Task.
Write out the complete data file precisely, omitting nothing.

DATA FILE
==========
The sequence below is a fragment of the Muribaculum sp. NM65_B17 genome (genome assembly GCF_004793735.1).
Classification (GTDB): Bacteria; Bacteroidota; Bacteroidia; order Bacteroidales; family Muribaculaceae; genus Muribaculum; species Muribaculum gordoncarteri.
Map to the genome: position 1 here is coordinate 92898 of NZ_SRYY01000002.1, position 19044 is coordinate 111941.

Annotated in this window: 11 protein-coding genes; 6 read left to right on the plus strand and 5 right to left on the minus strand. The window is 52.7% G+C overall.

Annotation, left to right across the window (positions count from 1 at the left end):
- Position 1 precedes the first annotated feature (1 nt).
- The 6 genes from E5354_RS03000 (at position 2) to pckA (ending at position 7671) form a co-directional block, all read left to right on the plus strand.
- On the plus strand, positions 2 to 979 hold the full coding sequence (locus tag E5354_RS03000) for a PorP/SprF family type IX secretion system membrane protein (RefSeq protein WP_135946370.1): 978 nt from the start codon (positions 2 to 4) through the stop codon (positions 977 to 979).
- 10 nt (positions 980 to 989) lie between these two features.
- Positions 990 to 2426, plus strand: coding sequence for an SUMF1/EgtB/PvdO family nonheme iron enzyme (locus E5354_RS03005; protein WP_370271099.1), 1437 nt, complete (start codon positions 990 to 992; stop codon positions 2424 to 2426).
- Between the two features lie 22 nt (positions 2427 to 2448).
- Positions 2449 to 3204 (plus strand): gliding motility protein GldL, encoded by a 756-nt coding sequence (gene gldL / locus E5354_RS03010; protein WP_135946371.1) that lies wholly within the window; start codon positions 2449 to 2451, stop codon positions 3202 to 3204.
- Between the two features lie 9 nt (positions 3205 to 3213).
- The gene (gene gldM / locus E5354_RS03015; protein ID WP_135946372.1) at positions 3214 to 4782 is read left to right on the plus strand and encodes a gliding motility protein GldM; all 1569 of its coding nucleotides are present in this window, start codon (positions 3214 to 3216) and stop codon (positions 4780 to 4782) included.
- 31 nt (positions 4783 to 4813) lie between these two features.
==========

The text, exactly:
The sequence below is a fragment of the Muribaculum sp. NM65_B17 genome (genome assembly GCF_004793735.1).
Classification (GTDB): Bacteria; Bacteroidota; Bacteroidia; order Bacteroidales; family Muribaculaceae; genus Muribaculum; species Muribaculum gordoncarteri.
Map to the genome: position 1 here is coordinate 92898 of NZ_SRYY01000002.1, position 19044 is coordinate 111941.

Annotated in this window: 11 protein-coding genes; 6 read left to right on the plus strand and 5 right to left on the minus strand. The window is 52.7% G+C overall.

Annotation, left to right across the window (positions count from 1 at the left end):
- Position 1 precedes the first annotated feature (1 nt).
- The 6 genes from E5354_RS03000 (at position 2) to pckA (ending at position 7671) form a co-directional block, all read left to right on the plus strand.
- On the plus strand, positions 2 to 979 hold the full coding sequence (locus tag E5354_RS03000) for a PorP/SprF family type IX secretion system membrane protein (RefSeq protein WP_135946370.1): 978 nt from the start codon (positions 2 to 4) through the stop codon (positions 977 to 979).
- 10 nt (positions 980 to 989) lie between these two features.
- Positions 990 to 2426, plus strand: coding sequence for an SUMF1/EgtB/PvdO family nonheme iron enzyme (locus E5354_RS03005; protein WP_370271099.1), 1437 nt, complete (start codon positions 990 to 992; stop codon positions 2424 to 2426).
- Between the two features lie 22 nt (positions 2427 to 2448).
- Positions 2449 to 3204 (plus strand): gliding motility protein GldL, encoded by a 756-nt coding sequence (gene gldL / locus E5354_RS03010; protein WP_135946371.1) that lies wholly within the window; start codon positions 2449 to 2451, stop codon positions 3202 to 3204.
- Between the two features lie 9 nt (positions 3205 to 3213).
- The gene (gene gldM / locus E5354_RS03015; protein ID WP_135946372.1) at positions 3214 to 4782 is read left to right on the plus strand and encodes a gliding motility protein GldM; all 1569 of its coding nucleotides are present in this window, start codon (positions 3214 to 3216) and stop codon (positions 4780 to 4782) included.
- 31 nt (positions 4783 to 4813) lie between these two features.